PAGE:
1. Two global singleton thread pools
The Scala standard library should manage one thread pool intended for CPU-bound nonblocking tasks, and one intended for blocking tasks.
- The simplest API would let you submit a function to be executed in one of the pools.
- Another useful API would create an
ExecutorServiceproxy that used the pools to obtain threads.
ExecutorService.awaitTermination()would have to work correctly: wait for tasks submitted through the proxy to complete, for example. But shutting down the proxy should not interfere with the underlying global thread pool. The proxy would be provided to legacy Java APIs that allow you set a custom ExecutorService.
Built-in Scala features such as actors and parallel collections should make use of these thread pools, of course.
2. A global default event loop instance
The goal is to allow various code modules to add/remove channels to be watched for IO events, and to set the timeout on
poll() (or equivalent) to the earliest timeout requested by any code module.
The event loop can be very simple; remember, it’s just a way to build up a
poll() invocation that “takes requests” from multiple code modules. More complexity can be assembled on top.
3. A standard Future trait
The standard Future in Scala doesn’t quite have what people need, so there’s a proliferation of third-party solutions, most of them similar in spirit. There’s even a wrapper
Future, called sff4s.
(Note: all of these
Future are nonblocking, while Java’s Future requires you to block on it eventually.)
Future is essential because it’s the “interoperability point” for nonblocking APIs. Without a good
Future in the standard library, there can’t be good nonblocking APIs in the standard library itself. And without a standard
Future, third-party nonblocking APIs don’t play nicely together.
4. Bonus Points and Optional Elaborations
In my opinion, the C# await operator with
Scala has the shift/reset primitives for continuation-passing style, but it isn’t clear to me whether they could be used to build something like
await, and if they could, there’s nothing in the standard library yet that does so.
await depends on a standard
Future because it’s an operator on
Future. In Scala,
await would probably not be a language feature, it would be a library function that operated on
Future. (Assuming the shift/reset language feature is sufficient to implement that.)
Many, many Java APIs let you pass in or obtain an
InputStream or an
OutputStream. Like all blocking APIs, these are problematic. But there isn’t a great alternative to use when designing an API; you’d have to invent something custom. The alternative should exist, and be standard. The standard library should have a nonblocking version of
If you code exclusively with actors and write only nonblocking code inside your actors, there’s never a need to mess with dispatchers, futures, or event loops. In that sense, actors solve all the problems I’m describing here. However: to code exclusively with actors, you need libraries that implement actor-based alternatives to all blocking APIs. And those libraries in turn need to be implemented somehow. It can’t be actors all the way down. There’s also the matter of using existing, non-actor APIs.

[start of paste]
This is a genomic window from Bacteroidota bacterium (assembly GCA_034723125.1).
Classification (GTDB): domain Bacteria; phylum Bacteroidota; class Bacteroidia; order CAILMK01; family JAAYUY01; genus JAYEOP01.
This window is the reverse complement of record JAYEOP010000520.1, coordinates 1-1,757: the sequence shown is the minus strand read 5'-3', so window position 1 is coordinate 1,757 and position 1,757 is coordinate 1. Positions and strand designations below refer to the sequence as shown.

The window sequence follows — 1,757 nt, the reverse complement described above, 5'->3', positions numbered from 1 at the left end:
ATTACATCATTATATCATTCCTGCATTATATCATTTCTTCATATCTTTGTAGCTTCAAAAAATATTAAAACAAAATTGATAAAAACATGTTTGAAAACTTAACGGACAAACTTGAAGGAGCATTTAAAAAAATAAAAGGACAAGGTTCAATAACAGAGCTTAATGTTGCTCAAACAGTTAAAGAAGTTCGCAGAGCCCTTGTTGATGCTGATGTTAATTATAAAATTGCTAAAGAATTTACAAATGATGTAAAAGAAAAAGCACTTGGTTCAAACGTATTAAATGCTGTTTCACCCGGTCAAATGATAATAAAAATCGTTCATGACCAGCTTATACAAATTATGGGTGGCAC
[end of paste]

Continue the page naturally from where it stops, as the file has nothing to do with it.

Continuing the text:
Ideally, Akka, and associated actor-based APIs, would build on a standard task dispatch and event loop facility. Akka already builds on regular Java executors; it doesn’t need anything super-fancy.
An issue with actors today is that they’re allowed to block. My idea: there should be a way to mark a blocking actor as such. It would then be dispatched to the unbounded executor intended for blocking tasks. By default, Akka could dispatch to the bounded executor intended for nonblocking tasks. People who want to block in their actors could either mark them blocking so Akka knows, or (brokenly) configure their nonblocking task executor to be unbounded. If you do everything right (no blocking), it would work by default. Remember the theory “design for nonblocking by default, give people tools to damage-control blocking.”
JDBC and similar
Peter Hausel pointed out to me recently that JDBC only comes in blocking form. Now there’s a fun problem… There are quite a few libraries with similar issues, along with people trying to solve them such as Brendan McAdams’s Hammersmith effort for MongoDB.
What’s the big deal?
Developers on platforms with no good solution here are used to the status quo. When I first came to server-side development from client-side UI toolkit development, the lack of an event loop blew my mind. I’m sure I thought something impolitic like How can anybody use anything so freaking broken??? In practice of course it turns out to be a manageable issue (obviously lots of stuff works great running on the JVM), but it could be better.
In my opinion, with node.js, C# adding
await to the language, and so on, good answers in this area are now mandatory. People are going to know there’s a better way and complain when they get stuck using a platform that works the old way.
A high-quality application development platform has to address global task dispatch coordination, have an event loop, and offer nice nonblocking APIs.
Some old posts on related topics.
- Guidelines for sync and async callbacks in nonblocking APIs.
- I claimed offhand above that out-of-memory exceptions always break apps, here’s why I think that.